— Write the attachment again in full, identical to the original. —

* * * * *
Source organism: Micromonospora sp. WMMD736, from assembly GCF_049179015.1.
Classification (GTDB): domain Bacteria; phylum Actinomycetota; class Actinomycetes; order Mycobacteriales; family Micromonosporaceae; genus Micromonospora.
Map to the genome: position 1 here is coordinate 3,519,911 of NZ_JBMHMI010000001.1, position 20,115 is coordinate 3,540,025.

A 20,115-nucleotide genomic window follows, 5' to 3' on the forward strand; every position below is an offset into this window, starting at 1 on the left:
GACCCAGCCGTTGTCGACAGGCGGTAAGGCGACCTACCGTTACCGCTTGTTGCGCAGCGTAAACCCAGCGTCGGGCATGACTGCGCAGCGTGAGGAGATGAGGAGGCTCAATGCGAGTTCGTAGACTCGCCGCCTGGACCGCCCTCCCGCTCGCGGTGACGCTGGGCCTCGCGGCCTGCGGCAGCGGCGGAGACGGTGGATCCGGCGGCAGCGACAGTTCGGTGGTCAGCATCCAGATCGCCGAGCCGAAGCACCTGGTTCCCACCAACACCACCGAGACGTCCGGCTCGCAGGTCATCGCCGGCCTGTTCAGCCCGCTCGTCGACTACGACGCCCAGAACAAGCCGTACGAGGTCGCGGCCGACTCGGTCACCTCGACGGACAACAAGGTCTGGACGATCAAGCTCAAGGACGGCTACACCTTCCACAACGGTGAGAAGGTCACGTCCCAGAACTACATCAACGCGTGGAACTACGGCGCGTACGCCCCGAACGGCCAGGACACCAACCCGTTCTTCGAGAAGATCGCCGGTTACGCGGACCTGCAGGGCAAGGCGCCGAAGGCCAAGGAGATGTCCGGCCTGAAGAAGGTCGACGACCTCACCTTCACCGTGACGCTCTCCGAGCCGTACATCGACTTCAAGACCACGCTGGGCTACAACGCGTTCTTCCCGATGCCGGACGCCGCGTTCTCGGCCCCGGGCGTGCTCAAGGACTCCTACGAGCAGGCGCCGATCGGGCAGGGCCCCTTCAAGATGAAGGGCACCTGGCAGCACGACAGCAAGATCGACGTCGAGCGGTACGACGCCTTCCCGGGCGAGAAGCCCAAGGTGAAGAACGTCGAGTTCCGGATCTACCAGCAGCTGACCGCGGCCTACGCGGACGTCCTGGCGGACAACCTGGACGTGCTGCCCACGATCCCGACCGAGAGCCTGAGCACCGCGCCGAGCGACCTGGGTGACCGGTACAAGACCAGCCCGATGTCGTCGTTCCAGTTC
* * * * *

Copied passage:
Source organism: Micromonospora sp. WMMD736, from assembly GCF_049179015.1.
Classification (GTDB): domain Bacteria; phylum Actinomycetota; class Actinomycetes; order Mycobacteriales; family Micromonosporaceae; genus Micromonospora.
Map to the genome: position 1 here is coordinate 3,519,911 of NZ_JBMHMI010000001.1, position 20,115 is coordinate 3,540,025.

A 20,115-nucleotide genomic window follows, 5' to 3' on the forward strand; every position below is an offset into this window, starting at 1 on the left:
GACCCAGCCGTTGTCGACAGGCGGTAAGGCGACCTACCGTTACCGCTTGTTGCGCAGCGTAAACCCAGCGTCGGGCATGACTGCGCAGCGTGAGGAGATGAGGAGGCTCAATGCGAGTTCGTAGACTCGCCGCCTGGACCGCCCTCCCGCTCGCGGTGACGCTGGGCCTCGCGGCCTGCGGCAGCGGCGGAGACGGTGGATCCGGCGGCAGCGACAGTTCGGTGGTCAGCATCCAGATCGCCGAGCCGAAGCACCTGGTTCCCACCAACACCACCGAGACGTCCGGCTCGCAGGTCATCGCCGGCCTGTTCAGCCCGCTCGTCGACTACGACGCCCAGAACAAGCCGTACGAGGTCGCGGCCGACTCGGTCACCTCGACGGACAACAAGGTCTGGACGATCAAGCTCAAGGACGGCTACACCTTCCACAACGGTGAGAAGGTCACGTCCCAGAACTACATCAACGCGTGGAACTACGGCGCGTACGCCCCGAACGGCCAGGACACCAACCCGTTCTTCGAGAAGATCGCCGGTTACGCGGACCTGCAGGGCAAGGCGCCGAAGGCCAAGGAGATGTCCGGCCTGAAGAAGGTCGACGACCTCACCTTCACCGTGACGCTCTCCGAGCCGTACATCGACTTCAAGACCACGCTGGGCTACAACGCGTTCTTCCCGATGCCGGACGCCGCGTTCTCGGCCCCGGGCGTGCTCAAGGACTCCTACGAGCAGGCGCCGATCGGGCAGGGCCCCTTCAAGATGAAGGGCACCTGGCAGCACGACAGCAAGATCGACGTCGAGCGGTACGACGCCTTCCCGGGCGAGAAGCCCAAGGTGAAGAACGTCGAGTTCCGGATCTACCAGCAGCTGACCGCGGCCTACGCGGACGTCCTGGCGGACAACCTGGACGTGCTGCCCACGATCCCGACCGAGAGCCTGAGCACCGCGCCGAGCGACCTGGGTGACCGGTACAAGACCAGCCCGATGTCGTCGTTCCAGTTC